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Nuisance: Reality vs. theory


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Cutting waist-high weeds and hauling away trash from private property aren’t Baker City government’s highest priority, but after considering the comments from the Baker Justice Court administrator last week, we think the city could make those and other violations of nuisance ordinances a slightly higher priority.

The key message in Michael Finney’s presentation to the City Council is that the city sometimes enforces those ordinances in theory but not in reality.

Here’s why:

When the city’s code enforcement officer, Mark Powell, finds a violation, he first works with the property owner to fix the problem. Often that solves the problem.

But if not, Powell can go to Justice Court and request an abatement order. The order gives the property owner a certain amount of time to comply with the ordinance — by chopping weeds, for instance, or cleaning up accumulations of garbage. If the owner fails to do so, the city can hire somebody to do the job and then bill the property owner.

In some cases the city won’t recoup its expenses quickly, though — perhaps not until the property sells, which could take years.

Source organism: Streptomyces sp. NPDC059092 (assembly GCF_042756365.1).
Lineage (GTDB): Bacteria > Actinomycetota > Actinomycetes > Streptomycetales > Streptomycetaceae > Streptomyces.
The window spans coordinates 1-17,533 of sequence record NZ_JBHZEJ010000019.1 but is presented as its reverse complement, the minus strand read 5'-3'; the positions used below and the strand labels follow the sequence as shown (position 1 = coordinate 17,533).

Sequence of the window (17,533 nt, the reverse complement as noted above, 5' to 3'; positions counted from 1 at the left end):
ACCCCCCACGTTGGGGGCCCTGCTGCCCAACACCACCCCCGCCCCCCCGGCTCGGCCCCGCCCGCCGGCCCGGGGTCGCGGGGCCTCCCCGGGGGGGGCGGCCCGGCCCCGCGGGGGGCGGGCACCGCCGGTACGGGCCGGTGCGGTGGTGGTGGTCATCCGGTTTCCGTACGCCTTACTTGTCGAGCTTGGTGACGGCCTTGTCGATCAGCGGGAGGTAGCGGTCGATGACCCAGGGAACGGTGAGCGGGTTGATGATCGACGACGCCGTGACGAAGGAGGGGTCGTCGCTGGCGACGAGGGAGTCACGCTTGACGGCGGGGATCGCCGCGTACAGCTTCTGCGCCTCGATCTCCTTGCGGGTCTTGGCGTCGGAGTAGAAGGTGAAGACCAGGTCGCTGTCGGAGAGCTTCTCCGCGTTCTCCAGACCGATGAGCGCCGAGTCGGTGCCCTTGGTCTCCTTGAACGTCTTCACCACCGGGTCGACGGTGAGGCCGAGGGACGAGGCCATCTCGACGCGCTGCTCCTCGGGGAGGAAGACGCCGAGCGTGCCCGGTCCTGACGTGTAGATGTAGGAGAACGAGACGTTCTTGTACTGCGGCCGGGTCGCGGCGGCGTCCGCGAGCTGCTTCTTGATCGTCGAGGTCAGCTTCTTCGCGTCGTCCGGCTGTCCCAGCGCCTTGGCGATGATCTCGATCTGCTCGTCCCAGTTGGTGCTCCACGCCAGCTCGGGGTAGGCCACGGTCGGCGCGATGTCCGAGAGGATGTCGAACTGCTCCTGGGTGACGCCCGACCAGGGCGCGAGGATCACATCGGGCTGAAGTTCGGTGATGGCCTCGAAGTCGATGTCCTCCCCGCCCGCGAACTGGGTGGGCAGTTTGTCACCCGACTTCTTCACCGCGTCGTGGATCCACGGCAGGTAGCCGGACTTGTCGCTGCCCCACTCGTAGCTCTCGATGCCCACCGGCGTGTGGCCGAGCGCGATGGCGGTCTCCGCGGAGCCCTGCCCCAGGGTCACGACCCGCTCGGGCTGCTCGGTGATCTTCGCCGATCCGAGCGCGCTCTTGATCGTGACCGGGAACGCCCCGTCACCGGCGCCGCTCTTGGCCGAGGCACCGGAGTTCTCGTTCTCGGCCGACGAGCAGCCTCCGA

Regardless, the clean up, in these cases, happens only if the city foots the bill. And with $6,000 in the budget this fiscal year for that kind of work, the city can’t afford to handle many properties. Finney told city councilors that a current order requiring a property owner to remove potentially hazardous trees would cost the city $10,000 to $15,000.

Finney suggested the city allocate more money for abatement work. He didn’t propose an amount, but doubling the annual outlay — from $6,000 to $12,000 — is certainly within the city’s means.

So long as the city has nuisance ordinances on the books, and is paying somebody to enforce them, the City Council has an obligation to try to minimize instances in which the code enforcement officer’s work yields no tangible results.

It’s a waste of the officer’s time, and of tax dollars, to have him obtaining abatement orders that the city can’t afford to enforce if the property owner refuses to act.